Magazine article The New Yorker

Partners

Magazine article The New Yorker

Partners

Article excerpt

Victor Mitchell was born in a tough neighborhood in Brooklyn, near the Navy Yard, in 1923. When he was a teen-ager, during the Great Depression, the owner of a local social club rerouted his life by introducing him to bridge. He won numerous national and international titles; was written about in Sports Illustrated; appeared, as himself, in a mystery novel called "I Shot My Bridge Partner"; and was inducted into the American Contract Bridge League's Hall of Fame. He died in 1995. He was known not only for his card-playing but also for his sense of humor and his generosity to novices. The Greater New York Bridge Association conducts an annual tournament in which beginning players are paired with experts, and, fittingly, the tournament is named for him.

This year's Victor Mitchell Pro-Am was held at the New Yorker Hotel, on Eighth Avenue. Sitting at the registration table as players began to arrive was Eric Mock, a retired lawyer and a past chairman of the G.N.Y.B.A. Mock first played bridge sixty years ago, when his mother decided that a six-year-old partner was better than none. "I played seriously in college and law school," he said, as he attempted to match nametags with players. "And then I took a thirty-year leave of absence to raise a family and have a career and such"--distractions that are now behind him.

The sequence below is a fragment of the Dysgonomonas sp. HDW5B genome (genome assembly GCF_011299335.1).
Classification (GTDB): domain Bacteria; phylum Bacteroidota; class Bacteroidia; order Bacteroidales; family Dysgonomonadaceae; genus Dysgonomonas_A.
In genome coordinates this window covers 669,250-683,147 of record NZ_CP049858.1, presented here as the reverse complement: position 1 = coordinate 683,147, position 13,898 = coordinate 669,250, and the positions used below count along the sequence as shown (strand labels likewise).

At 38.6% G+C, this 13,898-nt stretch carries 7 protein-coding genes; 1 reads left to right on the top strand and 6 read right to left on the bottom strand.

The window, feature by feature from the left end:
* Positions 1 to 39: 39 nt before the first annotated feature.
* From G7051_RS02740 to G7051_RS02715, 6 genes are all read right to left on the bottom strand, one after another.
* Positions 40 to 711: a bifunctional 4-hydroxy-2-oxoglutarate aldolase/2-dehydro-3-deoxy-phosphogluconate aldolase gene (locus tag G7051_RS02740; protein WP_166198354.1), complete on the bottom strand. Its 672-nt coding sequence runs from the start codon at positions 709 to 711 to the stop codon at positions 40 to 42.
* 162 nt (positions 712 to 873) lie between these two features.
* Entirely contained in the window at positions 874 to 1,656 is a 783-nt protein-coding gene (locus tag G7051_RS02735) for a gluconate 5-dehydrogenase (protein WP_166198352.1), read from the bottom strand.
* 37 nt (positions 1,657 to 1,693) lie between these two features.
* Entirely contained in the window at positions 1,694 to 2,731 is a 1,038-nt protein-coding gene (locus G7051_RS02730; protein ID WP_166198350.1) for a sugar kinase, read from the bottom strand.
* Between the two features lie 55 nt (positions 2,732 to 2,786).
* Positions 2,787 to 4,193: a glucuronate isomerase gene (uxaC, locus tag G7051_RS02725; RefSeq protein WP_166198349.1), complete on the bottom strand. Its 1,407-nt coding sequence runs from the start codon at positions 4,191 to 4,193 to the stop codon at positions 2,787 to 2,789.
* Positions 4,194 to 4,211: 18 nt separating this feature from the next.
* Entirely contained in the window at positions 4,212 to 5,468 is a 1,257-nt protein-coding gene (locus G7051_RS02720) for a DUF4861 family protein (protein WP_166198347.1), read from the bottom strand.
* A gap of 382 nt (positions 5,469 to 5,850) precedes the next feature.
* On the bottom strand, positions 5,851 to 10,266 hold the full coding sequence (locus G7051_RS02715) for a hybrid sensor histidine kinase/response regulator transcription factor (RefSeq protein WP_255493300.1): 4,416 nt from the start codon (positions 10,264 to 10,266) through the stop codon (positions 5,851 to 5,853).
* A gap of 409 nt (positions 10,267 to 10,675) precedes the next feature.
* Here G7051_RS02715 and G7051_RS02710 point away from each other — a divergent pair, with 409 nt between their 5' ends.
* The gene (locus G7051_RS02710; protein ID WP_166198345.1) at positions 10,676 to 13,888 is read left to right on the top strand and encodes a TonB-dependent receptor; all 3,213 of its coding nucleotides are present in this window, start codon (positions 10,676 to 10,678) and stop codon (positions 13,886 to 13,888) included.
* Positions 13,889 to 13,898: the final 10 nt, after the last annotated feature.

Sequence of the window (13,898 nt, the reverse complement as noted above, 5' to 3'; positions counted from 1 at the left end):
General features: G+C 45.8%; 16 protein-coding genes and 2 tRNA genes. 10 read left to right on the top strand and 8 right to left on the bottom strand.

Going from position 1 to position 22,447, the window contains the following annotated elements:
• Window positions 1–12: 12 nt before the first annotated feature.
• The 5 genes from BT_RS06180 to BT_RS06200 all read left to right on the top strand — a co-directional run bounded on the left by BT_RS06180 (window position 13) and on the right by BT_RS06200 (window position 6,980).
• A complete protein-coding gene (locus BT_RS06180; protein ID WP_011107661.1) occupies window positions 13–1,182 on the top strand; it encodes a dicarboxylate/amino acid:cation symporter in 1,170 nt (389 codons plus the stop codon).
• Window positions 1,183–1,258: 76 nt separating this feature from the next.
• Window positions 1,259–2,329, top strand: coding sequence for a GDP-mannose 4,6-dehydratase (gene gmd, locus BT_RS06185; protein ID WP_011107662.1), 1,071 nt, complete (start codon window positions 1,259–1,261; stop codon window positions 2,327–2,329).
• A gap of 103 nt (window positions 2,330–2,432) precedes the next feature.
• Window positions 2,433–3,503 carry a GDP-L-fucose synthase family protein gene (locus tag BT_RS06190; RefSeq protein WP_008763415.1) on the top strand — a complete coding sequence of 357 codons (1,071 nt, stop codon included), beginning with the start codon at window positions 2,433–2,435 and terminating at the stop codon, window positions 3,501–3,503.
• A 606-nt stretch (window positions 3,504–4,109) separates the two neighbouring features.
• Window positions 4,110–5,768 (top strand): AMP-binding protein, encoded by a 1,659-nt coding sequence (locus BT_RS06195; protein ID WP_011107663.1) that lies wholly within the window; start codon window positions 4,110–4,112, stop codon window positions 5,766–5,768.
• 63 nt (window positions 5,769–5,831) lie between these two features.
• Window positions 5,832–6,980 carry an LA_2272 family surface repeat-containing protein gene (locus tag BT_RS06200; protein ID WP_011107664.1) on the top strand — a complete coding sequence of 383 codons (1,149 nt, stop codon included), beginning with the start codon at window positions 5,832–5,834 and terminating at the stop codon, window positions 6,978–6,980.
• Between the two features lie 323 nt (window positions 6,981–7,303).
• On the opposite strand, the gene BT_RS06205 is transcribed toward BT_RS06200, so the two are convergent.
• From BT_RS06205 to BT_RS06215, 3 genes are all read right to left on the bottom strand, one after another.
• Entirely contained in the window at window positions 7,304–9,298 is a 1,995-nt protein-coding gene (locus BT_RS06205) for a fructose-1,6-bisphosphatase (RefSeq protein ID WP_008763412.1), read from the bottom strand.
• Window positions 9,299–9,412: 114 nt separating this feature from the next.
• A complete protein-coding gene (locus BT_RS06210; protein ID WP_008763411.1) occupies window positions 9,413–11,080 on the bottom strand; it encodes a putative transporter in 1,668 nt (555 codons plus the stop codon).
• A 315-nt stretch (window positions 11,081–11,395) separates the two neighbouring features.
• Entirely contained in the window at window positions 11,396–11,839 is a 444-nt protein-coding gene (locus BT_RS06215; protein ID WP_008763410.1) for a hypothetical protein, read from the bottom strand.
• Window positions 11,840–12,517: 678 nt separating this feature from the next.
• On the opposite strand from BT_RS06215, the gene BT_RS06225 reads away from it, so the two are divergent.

One of the most accomplished players in this year's field was Kelley Hwang, a fifty-year-old New York City attorney, who was among the winners at the 2008 Grand National Teams Championship. "I started playing in 1996 or so," he said. "The reason I started was that my marriage was very rocky, and my wife and I thought we should find an activity together. Now I don't have that wife anymore, but I still have bridge." The game is notoriously stressful on personal relationships. Stephannie Russo, another expert participant, said, "My ex-husband and I met playing bridge, and then we un-met playing bridge. But he remains my favorite person to play with. In fact, being divorced has greatly improved our bridge partnership."

The winning amateur in one section of the tournament was Jonathan Sauer, who will begin fifth grade this month--making him, by at least a couple of decades, the youngest participant in the competition. …

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